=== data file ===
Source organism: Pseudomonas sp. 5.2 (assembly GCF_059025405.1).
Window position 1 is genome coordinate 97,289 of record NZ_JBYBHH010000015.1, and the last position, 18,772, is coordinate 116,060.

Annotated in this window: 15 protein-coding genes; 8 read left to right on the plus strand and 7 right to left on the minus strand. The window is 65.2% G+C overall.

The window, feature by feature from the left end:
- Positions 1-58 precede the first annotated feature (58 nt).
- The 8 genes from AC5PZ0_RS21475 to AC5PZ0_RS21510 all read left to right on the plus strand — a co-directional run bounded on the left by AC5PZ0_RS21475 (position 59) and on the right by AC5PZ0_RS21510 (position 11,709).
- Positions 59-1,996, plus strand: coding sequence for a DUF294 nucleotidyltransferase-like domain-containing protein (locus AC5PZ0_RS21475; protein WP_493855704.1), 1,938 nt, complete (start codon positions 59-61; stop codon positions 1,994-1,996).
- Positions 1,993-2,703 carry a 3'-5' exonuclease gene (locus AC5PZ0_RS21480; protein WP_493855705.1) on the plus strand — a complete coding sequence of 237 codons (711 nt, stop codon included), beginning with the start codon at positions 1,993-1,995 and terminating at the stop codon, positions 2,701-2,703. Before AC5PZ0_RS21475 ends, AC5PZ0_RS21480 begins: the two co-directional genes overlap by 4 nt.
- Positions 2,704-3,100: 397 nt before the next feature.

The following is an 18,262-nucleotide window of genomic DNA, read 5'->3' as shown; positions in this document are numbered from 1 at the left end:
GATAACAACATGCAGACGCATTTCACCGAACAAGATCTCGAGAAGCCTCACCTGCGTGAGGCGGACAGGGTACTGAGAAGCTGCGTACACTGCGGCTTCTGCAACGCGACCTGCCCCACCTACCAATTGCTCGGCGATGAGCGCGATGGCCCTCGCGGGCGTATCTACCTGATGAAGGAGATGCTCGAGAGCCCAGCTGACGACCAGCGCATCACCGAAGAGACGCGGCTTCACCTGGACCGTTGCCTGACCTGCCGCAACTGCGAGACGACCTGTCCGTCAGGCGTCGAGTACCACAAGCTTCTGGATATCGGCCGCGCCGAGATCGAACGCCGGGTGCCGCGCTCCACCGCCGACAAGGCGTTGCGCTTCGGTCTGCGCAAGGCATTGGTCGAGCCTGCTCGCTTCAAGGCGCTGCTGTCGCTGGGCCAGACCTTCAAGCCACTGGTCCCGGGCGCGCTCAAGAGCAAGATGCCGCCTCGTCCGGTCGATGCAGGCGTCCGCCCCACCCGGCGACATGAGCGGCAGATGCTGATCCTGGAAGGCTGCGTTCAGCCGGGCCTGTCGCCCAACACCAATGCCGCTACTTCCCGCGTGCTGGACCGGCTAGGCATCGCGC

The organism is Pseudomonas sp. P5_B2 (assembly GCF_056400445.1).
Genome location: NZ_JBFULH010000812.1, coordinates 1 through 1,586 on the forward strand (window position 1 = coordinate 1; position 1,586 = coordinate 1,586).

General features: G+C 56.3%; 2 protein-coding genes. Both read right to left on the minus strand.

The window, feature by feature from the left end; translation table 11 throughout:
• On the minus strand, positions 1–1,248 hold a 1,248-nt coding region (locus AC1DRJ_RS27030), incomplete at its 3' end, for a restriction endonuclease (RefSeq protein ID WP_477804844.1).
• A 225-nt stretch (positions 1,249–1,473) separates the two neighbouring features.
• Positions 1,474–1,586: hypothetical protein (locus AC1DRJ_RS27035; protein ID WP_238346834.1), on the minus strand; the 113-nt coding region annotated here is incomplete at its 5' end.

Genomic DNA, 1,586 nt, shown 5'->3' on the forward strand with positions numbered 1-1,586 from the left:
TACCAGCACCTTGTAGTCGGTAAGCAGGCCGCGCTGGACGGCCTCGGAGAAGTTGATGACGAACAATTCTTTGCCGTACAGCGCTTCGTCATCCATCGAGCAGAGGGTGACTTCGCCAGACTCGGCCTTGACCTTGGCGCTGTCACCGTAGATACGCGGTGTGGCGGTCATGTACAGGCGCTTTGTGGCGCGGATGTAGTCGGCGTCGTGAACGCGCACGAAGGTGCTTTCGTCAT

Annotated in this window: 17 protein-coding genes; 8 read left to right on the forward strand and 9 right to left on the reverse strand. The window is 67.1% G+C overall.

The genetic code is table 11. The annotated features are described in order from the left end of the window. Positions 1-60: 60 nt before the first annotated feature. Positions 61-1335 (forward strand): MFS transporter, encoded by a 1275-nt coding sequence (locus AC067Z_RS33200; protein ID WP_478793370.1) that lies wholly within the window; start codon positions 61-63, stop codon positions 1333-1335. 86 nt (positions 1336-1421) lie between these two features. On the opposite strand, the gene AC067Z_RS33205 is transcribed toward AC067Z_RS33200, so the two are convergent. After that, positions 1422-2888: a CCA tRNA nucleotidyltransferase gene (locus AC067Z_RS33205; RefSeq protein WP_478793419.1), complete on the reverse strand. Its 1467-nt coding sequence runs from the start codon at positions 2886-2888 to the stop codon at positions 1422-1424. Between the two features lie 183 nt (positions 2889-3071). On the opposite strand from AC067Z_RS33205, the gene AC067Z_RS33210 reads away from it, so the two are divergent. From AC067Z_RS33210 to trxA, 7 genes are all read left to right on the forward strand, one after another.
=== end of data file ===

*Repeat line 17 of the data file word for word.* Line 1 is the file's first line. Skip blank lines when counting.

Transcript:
• A 225-nt stretch (positions 1,249–1,473) separates the two neighbouring features.